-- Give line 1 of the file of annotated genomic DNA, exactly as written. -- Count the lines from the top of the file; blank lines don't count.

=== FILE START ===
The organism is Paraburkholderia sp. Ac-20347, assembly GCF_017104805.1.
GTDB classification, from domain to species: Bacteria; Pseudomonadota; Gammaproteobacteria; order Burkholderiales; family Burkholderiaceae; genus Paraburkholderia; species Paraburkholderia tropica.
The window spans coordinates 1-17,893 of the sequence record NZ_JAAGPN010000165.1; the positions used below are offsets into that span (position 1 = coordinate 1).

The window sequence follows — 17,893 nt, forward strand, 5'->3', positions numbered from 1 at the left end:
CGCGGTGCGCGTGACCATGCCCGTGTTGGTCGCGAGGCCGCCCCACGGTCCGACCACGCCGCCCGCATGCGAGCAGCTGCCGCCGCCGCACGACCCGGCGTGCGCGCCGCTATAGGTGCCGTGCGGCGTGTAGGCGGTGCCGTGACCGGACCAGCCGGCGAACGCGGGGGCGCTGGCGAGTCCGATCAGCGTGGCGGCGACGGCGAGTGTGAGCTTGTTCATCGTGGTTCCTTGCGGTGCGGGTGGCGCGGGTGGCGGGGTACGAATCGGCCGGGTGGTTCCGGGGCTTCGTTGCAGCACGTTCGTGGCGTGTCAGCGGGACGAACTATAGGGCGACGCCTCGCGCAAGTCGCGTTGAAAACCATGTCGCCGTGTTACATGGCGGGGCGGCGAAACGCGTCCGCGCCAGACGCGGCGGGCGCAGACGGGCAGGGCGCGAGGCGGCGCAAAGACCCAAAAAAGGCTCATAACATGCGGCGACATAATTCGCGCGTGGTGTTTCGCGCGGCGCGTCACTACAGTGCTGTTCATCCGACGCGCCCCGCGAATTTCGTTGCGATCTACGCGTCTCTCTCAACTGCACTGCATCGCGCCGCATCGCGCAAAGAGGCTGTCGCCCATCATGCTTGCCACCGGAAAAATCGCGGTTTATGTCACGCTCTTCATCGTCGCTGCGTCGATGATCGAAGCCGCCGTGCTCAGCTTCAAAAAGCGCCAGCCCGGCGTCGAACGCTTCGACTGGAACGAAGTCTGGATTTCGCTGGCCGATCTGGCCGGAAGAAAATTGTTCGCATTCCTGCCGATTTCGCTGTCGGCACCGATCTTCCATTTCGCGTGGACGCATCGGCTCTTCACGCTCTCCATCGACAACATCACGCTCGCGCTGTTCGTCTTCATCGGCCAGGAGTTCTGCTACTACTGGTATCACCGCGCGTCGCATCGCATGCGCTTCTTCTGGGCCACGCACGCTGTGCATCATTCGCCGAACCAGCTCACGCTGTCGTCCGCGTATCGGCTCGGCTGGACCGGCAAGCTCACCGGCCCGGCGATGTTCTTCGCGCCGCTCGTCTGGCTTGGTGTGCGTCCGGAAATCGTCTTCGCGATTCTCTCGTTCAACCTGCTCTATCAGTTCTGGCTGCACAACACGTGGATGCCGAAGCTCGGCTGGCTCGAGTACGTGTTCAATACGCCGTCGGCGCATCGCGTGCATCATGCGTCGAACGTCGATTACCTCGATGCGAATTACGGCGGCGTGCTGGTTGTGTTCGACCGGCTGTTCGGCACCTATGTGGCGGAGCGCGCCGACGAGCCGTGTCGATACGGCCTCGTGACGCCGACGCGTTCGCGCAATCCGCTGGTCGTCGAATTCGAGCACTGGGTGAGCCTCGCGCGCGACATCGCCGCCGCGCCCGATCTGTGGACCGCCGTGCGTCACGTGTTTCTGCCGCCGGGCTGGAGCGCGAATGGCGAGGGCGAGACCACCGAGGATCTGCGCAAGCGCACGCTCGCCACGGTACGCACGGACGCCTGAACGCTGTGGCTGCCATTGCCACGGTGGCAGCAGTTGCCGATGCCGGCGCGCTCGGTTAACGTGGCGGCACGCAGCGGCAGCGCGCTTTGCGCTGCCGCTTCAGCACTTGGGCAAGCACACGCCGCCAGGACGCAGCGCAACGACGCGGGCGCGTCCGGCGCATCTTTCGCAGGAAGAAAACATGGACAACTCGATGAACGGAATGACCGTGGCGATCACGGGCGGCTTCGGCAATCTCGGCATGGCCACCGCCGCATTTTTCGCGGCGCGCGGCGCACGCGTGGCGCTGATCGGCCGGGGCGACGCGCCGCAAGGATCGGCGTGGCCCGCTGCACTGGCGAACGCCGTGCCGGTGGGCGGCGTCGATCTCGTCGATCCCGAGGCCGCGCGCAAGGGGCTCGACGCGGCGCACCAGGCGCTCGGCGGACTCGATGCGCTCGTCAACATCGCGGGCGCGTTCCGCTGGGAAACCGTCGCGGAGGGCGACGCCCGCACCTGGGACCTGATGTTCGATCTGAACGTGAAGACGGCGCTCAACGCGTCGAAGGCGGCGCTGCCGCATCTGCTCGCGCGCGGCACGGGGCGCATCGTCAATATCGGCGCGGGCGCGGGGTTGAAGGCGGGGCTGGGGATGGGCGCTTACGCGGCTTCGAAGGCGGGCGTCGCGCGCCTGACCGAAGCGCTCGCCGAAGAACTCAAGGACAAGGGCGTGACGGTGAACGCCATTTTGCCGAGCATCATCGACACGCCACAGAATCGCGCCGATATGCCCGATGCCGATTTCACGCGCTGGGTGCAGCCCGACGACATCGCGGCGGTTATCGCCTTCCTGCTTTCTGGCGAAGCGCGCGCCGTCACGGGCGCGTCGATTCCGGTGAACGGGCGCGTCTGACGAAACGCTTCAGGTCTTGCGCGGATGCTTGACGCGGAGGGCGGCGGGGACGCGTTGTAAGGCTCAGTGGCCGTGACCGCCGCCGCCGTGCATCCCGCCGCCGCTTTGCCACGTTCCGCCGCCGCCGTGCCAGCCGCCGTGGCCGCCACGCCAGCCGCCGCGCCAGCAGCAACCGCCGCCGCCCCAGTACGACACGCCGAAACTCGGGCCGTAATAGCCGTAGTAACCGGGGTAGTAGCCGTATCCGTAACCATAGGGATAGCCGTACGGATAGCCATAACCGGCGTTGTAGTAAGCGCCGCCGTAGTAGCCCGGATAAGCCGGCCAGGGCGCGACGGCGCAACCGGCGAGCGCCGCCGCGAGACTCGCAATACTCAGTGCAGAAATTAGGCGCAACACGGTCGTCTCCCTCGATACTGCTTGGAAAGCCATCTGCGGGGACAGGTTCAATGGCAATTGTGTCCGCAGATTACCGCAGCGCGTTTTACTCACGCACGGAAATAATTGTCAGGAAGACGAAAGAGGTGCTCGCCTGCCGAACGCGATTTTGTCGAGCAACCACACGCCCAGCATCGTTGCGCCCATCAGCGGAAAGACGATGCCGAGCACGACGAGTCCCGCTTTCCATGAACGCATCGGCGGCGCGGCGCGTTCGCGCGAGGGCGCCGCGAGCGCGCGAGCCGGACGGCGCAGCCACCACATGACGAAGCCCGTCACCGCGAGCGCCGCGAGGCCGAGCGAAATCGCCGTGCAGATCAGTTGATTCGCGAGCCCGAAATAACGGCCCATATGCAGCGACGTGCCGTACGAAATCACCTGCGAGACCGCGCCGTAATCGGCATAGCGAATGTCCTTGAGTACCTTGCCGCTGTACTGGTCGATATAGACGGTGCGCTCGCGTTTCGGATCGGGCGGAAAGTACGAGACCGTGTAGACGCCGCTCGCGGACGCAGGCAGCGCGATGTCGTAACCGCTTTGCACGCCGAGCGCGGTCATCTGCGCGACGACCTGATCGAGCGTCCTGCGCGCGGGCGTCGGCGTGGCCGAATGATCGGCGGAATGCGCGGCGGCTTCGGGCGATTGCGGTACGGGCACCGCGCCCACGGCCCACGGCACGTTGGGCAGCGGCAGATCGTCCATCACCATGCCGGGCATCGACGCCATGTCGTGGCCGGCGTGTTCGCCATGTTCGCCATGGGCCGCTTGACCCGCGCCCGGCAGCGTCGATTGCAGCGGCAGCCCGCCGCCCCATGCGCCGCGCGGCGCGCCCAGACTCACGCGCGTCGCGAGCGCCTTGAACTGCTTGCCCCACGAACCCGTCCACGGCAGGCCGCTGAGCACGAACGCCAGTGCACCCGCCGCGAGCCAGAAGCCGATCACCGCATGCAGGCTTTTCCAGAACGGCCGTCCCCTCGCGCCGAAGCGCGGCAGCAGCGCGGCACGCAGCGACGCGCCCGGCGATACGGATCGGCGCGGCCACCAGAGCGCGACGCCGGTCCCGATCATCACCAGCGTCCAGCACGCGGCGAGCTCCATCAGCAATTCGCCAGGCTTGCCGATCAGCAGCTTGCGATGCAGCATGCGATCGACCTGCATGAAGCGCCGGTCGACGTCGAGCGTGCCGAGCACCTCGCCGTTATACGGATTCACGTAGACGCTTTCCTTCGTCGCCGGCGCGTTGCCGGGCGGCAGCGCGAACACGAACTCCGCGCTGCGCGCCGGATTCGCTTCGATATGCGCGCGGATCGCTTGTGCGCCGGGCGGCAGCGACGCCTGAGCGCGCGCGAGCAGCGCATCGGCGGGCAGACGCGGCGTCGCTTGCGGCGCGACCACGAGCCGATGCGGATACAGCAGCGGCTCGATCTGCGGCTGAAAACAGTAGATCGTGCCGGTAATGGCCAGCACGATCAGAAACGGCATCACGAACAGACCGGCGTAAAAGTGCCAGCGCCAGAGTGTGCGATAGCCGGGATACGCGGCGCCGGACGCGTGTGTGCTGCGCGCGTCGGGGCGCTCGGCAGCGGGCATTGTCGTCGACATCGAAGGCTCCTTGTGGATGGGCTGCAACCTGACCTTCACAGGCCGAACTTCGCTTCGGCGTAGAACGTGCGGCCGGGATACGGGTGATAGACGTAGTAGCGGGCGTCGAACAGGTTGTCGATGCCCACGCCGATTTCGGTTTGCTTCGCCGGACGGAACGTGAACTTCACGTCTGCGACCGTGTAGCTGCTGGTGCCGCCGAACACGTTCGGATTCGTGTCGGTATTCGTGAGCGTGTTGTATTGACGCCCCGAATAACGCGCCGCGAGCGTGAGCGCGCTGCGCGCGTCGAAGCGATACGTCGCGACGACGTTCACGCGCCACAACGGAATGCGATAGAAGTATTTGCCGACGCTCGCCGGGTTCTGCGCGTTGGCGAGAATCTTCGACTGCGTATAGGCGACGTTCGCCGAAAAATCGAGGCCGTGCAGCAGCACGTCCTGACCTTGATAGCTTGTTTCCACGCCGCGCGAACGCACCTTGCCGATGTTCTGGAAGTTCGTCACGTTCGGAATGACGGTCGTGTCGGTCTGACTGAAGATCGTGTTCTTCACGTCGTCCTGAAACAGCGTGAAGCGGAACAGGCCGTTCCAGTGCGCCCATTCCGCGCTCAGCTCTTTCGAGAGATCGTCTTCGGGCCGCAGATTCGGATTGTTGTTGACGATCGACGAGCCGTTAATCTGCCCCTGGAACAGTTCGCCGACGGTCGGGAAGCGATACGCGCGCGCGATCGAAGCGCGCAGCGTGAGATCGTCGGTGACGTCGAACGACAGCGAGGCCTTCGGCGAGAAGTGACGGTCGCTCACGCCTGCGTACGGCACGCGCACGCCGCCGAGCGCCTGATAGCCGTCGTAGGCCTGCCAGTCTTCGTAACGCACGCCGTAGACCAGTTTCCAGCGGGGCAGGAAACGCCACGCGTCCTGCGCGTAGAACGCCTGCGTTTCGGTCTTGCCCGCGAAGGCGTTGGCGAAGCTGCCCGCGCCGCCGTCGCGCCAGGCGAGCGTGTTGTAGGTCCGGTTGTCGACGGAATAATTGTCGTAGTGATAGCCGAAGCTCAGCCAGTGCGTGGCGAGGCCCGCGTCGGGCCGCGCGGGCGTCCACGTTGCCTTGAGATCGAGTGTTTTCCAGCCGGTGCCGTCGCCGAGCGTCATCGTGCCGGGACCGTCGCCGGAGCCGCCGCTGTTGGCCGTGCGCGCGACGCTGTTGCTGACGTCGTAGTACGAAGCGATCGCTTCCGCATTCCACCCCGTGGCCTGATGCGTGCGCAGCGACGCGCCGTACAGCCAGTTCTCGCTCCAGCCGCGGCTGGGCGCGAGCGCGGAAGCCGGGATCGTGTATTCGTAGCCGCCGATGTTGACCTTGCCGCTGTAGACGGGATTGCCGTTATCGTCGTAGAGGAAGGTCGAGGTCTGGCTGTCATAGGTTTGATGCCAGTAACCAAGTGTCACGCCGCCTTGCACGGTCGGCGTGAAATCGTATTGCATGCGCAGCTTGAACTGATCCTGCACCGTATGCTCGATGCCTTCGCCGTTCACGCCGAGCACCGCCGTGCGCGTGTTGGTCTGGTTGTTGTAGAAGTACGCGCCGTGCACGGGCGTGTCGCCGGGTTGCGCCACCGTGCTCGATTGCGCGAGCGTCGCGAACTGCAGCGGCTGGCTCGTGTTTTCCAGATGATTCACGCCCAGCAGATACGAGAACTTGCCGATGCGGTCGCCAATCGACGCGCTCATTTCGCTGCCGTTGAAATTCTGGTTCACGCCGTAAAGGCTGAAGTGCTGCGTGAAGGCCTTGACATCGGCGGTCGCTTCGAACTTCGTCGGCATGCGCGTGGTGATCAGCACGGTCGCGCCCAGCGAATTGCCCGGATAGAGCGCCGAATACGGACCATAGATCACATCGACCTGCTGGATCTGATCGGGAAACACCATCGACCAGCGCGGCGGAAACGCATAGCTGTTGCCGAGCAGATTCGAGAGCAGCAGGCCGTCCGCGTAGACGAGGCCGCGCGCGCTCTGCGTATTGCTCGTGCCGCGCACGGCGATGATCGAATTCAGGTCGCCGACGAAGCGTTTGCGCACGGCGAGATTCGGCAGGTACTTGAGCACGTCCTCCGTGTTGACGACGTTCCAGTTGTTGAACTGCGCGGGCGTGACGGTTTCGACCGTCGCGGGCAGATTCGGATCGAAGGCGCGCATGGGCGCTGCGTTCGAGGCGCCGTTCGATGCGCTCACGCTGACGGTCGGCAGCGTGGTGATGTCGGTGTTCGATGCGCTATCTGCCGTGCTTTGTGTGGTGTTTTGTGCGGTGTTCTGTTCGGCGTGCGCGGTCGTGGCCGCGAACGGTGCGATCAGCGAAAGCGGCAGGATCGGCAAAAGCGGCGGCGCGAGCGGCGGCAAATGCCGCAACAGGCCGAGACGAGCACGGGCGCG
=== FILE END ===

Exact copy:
The organism is Paraburkholderia sp. Ac-20347, assembly GCF_017104805.1.